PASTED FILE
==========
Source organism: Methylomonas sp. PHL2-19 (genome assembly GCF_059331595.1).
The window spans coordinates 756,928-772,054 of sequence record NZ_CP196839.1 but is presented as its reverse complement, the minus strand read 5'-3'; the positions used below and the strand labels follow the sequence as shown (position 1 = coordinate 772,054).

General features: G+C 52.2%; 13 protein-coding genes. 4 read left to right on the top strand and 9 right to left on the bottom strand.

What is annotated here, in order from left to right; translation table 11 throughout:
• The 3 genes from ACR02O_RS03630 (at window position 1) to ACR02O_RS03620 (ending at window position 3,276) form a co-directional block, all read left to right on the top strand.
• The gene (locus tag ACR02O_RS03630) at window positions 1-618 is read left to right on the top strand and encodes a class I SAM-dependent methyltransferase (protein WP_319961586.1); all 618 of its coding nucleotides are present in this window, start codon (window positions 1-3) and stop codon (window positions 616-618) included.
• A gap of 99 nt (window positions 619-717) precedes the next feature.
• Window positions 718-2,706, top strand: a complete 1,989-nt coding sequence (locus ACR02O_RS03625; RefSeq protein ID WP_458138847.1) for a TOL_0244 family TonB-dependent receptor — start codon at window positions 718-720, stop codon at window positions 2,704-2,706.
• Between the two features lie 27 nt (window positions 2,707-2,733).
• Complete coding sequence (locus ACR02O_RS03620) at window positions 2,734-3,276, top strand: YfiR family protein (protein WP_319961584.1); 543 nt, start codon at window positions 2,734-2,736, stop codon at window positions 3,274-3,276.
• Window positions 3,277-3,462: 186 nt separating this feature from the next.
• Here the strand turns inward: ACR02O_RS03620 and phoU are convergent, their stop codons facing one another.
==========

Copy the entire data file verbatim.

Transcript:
Source organism: Methylomonas sp. PHL2-19 (genome assembly GCF_059331595.1).
The window spans coordinates 756,928-772,054 of sequence record NZ_CP196839.1 but is presented as its reverse complement, the minus strand read 5'-3'; the positions used below and the strand labels follow the sequence as shown (position 1 = coordinate 772,054).

General features: G+C 52.2%; 13 protein-coding genes. 4 read left to right on the top strand and 9 right to left on the bottom strand.

What is annotated here, in order from left to right; translation table 11 throughout:
• The 3 genes from ACR02O_RS03630 (at window position 1) to ACR02O_RS03620 (ending at window position 3,276) form a co-directional block, all read left to right on the top strand.
• The gene (locus tag ACR02O_RS03630) at window positions 1-618 is read left to right on the top strand and encodes a class I SAM-dependent methyltransferase (protein WP_319961586.1); all 618 of its coding nucleotides are present in this window, start codon (window positions 1-3) and stop codon (window positions 616-618) included.
• A gap of 99 nt (window positions 619-717) precedes the next feature.
• Window positions 718-2,706, top strand: a complete 1,989-nt coding sequence (locus ACR02O_RS03625; RefSeq protein ID WP_458138847.1) for a TOL_0244 family TonB-dependent receptor — start codon at window positions 718-720, stop codon at window positions 2,704-2,706.
• Between the two features lie 27 nt (window positions 2,707-2,733).
• Complete coding sequence (locus ACR02O_RS03620) at window positions 2,734-3,276, top strand: YfiR family protein (protein WP_319961584.1); 543 nt, start codon at window positions 2,734-2,736, stop codon at window positions 3,274-3,276.
• Window positions 3,277-3,462: 186 nt separating this feature from the next.
• Here the strand turns inward: ACR02O_RS03620 and phoU are convergent, their stop codons facing one another.